For a classic example of supergroup folly, however, look no further than Emerson, Lake & Palmer, the early-Seventies prog rockers plucked from The Nice, King Crimson and Atomic Rooster, respectively. For their 1977 tour, this farcically self-indulgent three-piece recruited a 63-strong road crew, which included a karate instructor for Palmer and a "carpet roadie", whose sole job was to transport and maintain the fabled Persian rug on which Greg Lake insisted upon standing during concerts. While their first two albums were well received, their ludicrous version of "Fanfare for the Common Man" was the sound of ambition gone mad.

The Seventies and Eighties brought countless more examples of the supergroup-as-vanity-project, most of them mercifully short-lived, from XYZ (members of Yes and Led Zeppelin's Jimmy Page - they barely got as far as the recording studio) and The Firm (Page again, this time with Free's Paul Rodgers), to Power Station, the dubious extracurricular project of Duran Duran's John Taylor and Andy Taylor with Robert Palmer. Electronic, the late-Eighties band formed by New Order's Bernard Sumner, Pet Shop Boy Neil Tenant and ex-Smith Johnny Marr probably seemed like a good idea at the time, but the fact that they were all otherwise employed meant that they were slow to release anything.

Hard as it is to imagine, there have been a handful of occasions when supergroups have come together out of pure and simple artistic integrity. Had anyone even mentioned the "S" word to the The Traveling Wilburys - aka George Harrison, ELO's Jeff Lynne, Tom Petty, Roy Orbison and Bob Dylan - they would doubtless have thrown down their instruments and scuttled back to their mansions. So keen were they to remain anonymous that they adopted pseudonyms as the fictional sons of Charles Truscott Wilbury Snr. Similarly reticent were The Highwaymen, the genial country outfit comprising Johnny Cash, Willie Nelson, Waylon Jennings and Kris Kristofferson. The atmosphere was one of whiskey-soaked celebration, and the music was pretty harmless.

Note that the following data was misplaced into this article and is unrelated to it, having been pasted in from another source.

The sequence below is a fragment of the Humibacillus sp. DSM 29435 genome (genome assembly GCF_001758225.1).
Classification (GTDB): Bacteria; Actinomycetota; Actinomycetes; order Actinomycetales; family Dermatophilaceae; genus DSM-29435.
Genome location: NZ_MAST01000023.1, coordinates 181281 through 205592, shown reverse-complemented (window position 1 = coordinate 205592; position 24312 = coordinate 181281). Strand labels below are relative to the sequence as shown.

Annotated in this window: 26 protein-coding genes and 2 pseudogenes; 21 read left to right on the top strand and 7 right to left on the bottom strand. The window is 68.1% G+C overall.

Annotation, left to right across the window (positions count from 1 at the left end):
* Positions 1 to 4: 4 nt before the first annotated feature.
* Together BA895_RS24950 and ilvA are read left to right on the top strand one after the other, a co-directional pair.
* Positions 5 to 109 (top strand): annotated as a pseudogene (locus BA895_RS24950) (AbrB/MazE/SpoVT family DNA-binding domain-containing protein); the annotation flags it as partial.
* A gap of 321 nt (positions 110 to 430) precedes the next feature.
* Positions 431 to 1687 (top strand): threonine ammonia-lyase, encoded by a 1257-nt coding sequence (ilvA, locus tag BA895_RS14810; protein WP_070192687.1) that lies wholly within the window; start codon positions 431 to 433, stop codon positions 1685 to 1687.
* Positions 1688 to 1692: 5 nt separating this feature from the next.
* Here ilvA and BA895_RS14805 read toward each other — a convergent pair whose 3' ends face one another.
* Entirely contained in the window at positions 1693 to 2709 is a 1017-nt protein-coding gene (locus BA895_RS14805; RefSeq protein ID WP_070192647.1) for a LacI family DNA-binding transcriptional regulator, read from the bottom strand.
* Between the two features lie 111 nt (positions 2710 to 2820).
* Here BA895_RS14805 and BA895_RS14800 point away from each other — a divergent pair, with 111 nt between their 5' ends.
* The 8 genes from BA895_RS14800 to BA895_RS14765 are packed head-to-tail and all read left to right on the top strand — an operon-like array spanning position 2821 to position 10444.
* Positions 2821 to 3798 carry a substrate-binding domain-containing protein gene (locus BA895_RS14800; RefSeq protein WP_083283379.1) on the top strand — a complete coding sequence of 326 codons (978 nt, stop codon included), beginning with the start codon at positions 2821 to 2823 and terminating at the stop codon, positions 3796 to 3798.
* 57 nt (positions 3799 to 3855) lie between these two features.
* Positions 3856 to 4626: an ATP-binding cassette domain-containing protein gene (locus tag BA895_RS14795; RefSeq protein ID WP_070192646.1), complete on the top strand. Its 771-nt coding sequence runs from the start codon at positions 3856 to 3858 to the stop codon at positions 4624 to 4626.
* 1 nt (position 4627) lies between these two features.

Perhaps the greatest ignominy to befall any supergroup is being ignored. Five years ago, Lucy Pearl - the R&B "super-trio" comprising En Vogue refugee Dawn Robinson, Raphael Saadiq, once of Tony Toni Tone, and A Tribe Called Quest's Ali Shaheed Muhammed - seemed destined for big things, but their debut album bombed. Ditto The Serpents, the 35-piece Anglo-Welsh collective of members of The Teardrop Explodes, The Christians, Super Furry Animals and the writer Jon Savage.

Given the current shortage of proper rock stars, the supergroup is now something of a rarity. Certainly, the industry's predisposition towards manufactured acts has turned anonymity into more of a blessing than a curse. But that's not to say that they're completely unheard-of. One of the most unlikely success stories of recent years is Velvet Revolver, the supergroup comprising three battle-scarred veterans of Guns N' Roses and a Stone Temple Pilot. On paper, they weren't exactly a reliable proposition - ex-Gunners Slash and Duff McKagan were in recovery from various addictions, while Scott Weiland was fresh out of jail - but their debut album sailed to the top of the charts. Furthermore, the band members even seem to get along.

But should Barât and friends really want to be taken seriously as a creative endeavour, they should perhaps take a leaf out of Gorillaz' book. This latter-day supergroup featuring Blur's Damon Albarn, Dan "The Automator" Nakamura and the artist Jamie Hewlitt, creator of Tank Girl, have pulled off the rare feat of retaining their credibility while selling a large amount of records. The secret, it seems, is in the presentation. Their decision to assume the identities of cartoon characters has enabled record-buyers to judge them not on their status but on their music. All of which suggests that secret of the supergroup is not to be "super" at all. If your ego can stand it, just don't tell anyone who you are.